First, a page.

At the 1998 Association of American Law Schools ("AALS") Annual Meeting, the sections on Family and Juvenile Law, Gay and Lesbian Issues, Minority Groups, and Women in Legal Education jointly sponsored a program entitled, The Intersecting Institutions of Marriage: Conflicts and Consequences. The goal of the program was to identify and explore the various ways in which the intersections of marriage as a legal, religious, social, and economic institution created and possibly determined important legal and social issues. The program included legal scholars who provided interesting, thoughtful and provocative reflections on the institution of marriage and on the reverberations flowing from the intersecting issues. By way of introduction to the symposium papers and comments, presented in this edition of the Texas Wesleyan Law Review, this essay will highlight the issues raised by the panelists. This essay is not a substitute for the eloquent and stimulating comments of the panelists, nor is it an in-depth discussion of the legal issues raised during the program. Rather, it is a summary of the presentations and discussions, and an attempt to highlight the cogent points offered by the panelists and the audience at this provocative and enlightening AALS program.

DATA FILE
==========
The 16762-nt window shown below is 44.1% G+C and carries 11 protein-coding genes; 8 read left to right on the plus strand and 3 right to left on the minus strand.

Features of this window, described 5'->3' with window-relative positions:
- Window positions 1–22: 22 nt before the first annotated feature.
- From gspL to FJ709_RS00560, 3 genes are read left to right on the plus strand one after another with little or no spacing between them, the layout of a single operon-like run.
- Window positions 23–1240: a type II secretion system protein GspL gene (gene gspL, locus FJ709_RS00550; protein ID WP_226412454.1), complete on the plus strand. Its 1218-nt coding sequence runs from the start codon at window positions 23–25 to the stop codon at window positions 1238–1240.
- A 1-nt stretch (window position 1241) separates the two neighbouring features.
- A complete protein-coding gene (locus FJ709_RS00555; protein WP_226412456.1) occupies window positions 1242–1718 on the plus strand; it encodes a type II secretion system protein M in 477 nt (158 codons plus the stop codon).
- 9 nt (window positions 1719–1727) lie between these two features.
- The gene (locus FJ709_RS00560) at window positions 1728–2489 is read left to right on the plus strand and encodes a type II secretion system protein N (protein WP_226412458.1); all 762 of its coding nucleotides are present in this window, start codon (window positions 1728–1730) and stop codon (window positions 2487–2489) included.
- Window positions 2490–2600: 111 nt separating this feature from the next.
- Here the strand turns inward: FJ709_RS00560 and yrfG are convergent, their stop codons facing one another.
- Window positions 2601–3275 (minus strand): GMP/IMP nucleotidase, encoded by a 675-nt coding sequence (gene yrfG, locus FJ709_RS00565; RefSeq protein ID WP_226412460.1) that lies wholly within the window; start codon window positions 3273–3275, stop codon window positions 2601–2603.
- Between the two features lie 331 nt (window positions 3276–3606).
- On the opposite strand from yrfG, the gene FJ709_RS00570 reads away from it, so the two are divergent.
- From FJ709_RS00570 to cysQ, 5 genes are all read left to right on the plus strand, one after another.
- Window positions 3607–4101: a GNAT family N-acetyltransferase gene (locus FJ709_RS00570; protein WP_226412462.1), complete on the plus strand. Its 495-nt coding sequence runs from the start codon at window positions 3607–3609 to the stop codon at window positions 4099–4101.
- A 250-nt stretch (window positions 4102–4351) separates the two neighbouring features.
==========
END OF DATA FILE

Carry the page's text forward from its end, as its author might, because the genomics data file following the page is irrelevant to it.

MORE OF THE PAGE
Gilbert A. Holmes,
The Conversations About the Intersecting Institutions of Marriage,
Tex. Wesleyan L. Rev.
Available at: https://doi.org/10.37419/TWLR.V4.I2.1